LIFE’S LITTLE PLEASURES: YOU JUST MAY NEVER KNOW WHAT YOU’RE MISSING

In my August 14, 2011 blog post, I SEE MORE WITH A CAMERA IN MY HAND, I wrote about the details I discovered when photographing macro—things I would ordinarily miss when I am not shooting pictures.  Some people would argue that travel photographers miss what is going on around them while they are shooting photos, but those of us who take the time to study our subjects and compose our shots (rather than carelessly snapping away) would passionately disagree.

Sure, there have been plenty of times I have quickly snapped shots on the go when I didn’t have the time and luxury to stop, but given the opportunity, I thoroughly enjoy taking the time to study my subjects.  Beautifully displayed fruit, photographed for my 2011 blog post are a perfect example.  Having a camera in my hand inspired me to stop, study, and shoot.  I left with a greater appreciation of the beauty of the fruits and vegetables I enjoy eating so much, because I saw them as more than just food.

Today, after dropping Bruce off for kayak fishing, I grabbed my camera and took a stroll along the shoreline near the boat ramp.  The previous day, we had seen hundreds of crabs scurrying about in the sand, but we didn’t pay much attention as we launched our kayaks.  This time, though, with camera in hand, I bent down to study these little creatures and see if I could photograph one before it ran off.

Setting the camera to shoot macro, I was able to fill the frame with this little guy that was perhaps an inch wide.  As he stared at me with his claw open and ready to defend himself, I admired his interesting features.  Who knew a little crab could have such fascinating eyes?

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ollowing my short stroll along the Guana Reserve shoreline— there was no way I was going to venture too far off the beaten path and meet up with another alligator—I made my way to the beach to enjoy the sound of the Atlantic Ocean waves crashing on the shore.  The tide was low, so the beach was very wide and full of little shells that had been deposited in the sand by the rolling surf at high tide.  As I gazed out at the waves and reflected back on my kayak surfing days in California, I could hear the crunch of the shells underfoot as I made my way along the beach.  I didn’t give it much thought; the sound was appealing to me, so I continued to absent-mindedly walk across the shells.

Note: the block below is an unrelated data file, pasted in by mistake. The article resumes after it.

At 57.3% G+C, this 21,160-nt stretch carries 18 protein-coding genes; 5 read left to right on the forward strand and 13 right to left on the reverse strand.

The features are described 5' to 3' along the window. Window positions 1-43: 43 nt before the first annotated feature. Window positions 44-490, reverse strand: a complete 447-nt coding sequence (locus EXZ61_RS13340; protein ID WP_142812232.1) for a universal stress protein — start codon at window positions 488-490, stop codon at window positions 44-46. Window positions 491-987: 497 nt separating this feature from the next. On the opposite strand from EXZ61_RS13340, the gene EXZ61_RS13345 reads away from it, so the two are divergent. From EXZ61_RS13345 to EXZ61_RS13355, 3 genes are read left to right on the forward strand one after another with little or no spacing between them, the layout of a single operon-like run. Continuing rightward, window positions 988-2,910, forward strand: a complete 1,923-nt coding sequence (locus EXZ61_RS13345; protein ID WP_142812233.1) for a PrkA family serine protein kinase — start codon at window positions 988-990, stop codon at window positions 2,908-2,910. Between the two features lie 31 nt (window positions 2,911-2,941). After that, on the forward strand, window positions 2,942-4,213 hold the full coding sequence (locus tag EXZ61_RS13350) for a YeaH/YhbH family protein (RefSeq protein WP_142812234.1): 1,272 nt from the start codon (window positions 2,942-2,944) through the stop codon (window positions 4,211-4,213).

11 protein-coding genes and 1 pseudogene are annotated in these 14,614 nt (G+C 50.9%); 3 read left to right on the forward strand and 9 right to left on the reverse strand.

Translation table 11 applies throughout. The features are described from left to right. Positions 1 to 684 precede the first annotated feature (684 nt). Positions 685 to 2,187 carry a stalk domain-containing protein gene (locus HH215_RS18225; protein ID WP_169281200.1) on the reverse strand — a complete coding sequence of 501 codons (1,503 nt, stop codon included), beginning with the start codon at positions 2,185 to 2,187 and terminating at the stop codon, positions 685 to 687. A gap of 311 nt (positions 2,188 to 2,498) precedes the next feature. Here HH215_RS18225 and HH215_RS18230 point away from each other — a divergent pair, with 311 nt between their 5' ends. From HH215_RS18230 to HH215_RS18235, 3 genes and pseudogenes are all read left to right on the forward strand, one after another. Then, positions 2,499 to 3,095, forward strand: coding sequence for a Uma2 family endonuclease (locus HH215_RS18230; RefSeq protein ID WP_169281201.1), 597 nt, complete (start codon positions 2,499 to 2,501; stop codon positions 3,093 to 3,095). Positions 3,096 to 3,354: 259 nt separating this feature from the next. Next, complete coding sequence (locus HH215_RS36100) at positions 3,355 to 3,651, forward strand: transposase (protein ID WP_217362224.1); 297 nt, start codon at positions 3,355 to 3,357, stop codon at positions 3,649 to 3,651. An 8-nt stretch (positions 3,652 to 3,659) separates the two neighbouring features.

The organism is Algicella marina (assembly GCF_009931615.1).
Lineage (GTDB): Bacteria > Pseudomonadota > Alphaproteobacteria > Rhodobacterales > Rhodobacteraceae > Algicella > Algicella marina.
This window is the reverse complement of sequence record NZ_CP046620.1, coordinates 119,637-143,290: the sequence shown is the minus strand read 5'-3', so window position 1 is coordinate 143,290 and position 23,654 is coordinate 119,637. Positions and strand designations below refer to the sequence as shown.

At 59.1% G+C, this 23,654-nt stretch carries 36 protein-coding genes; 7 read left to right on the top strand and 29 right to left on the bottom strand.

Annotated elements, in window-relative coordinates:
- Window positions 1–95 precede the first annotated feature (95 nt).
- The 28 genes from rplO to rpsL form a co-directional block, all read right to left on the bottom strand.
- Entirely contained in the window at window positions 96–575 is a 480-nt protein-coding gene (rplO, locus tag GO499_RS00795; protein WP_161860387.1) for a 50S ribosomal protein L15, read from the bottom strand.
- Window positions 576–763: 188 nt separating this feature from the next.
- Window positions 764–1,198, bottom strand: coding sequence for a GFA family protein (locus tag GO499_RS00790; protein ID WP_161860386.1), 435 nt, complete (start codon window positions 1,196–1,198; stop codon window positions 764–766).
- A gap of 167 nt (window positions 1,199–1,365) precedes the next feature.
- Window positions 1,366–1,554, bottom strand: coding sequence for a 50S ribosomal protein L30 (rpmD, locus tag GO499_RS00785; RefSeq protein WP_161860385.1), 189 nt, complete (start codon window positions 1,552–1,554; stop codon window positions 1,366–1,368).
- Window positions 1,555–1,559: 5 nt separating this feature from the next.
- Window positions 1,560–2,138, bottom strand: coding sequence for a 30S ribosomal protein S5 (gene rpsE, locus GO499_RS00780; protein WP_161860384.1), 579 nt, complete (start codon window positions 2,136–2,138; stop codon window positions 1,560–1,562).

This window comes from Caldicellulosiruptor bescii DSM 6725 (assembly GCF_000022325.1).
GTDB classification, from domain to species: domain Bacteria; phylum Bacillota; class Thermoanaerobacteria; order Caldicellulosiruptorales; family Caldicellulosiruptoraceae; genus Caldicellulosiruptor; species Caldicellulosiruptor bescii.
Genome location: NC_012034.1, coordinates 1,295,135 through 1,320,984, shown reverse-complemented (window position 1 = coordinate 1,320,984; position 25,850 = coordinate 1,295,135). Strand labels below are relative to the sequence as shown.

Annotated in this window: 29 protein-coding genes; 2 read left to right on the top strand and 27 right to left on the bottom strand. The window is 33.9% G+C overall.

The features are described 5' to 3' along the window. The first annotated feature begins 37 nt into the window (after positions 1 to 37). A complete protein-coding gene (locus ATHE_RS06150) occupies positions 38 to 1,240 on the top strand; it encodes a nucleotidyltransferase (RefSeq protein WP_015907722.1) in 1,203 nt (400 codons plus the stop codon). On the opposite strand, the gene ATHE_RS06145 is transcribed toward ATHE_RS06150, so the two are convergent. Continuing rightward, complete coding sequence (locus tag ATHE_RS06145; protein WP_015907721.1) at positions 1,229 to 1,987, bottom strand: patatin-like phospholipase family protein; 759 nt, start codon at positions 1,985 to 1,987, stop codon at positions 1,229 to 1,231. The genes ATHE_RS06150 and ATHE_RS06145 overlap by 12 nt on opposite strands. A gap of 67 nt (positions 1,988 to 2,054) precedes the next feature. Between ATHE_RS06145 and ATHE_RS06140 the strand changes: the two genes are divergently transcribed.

I had my camera with me, though, and the mood struck to bend down and take a look at what was creating that crunching sound as I strolled along the beach.  At that moment, I discovered just how beautiful all those tiny shells (most no larger than my smallest fingernail) were that I had previously taken for granted and not given much thought about.  I never knew what I had been missing until then—one of life’s little pleasures.

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SEE YOU LATER, ALLIGATOR!

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Three years ago, we rented a beach cottage in Vilano Beach, just on the other end of the bridge from St. Augustine.  We enjoyed it so much that we decided to return to the area.  (Check out my blog posts from that trip in the “Domestic Travel” section.)

One of the things we enjoyed most during that visit was kayaking (and kayak fishing for Bruce) at the Guana Tolomato Matanzas National Estuarine Research Reserve.  (Geez, couldn’t they come up with a shorter name?)

Today, we returned to see if Bruce would have the same good luck catching fish like he did last time around.  As it became apparent that he wasn’t having any luck, I decided to wander off and paddle along the shoreline to take in the beautiful scenery.

As I headed north, I visually took in the details of the various trees directly to my left, not paying attention to what was up ahead.  Just when I reached a little beach and contemplated taking my kayak ashore to get out and stretch my legs, I happened to look straight ahead where the beach curved out toward the lake.  “WHOAAAA!” I bellowed out to nobody except for the huge alligator catching rays on the beach just twenty feet in front of me.  I froze.  Then, like any photographer would do, I grabbed my camera and shot a few photos before back-paddling the heck out of there!  See ya later, alligator!

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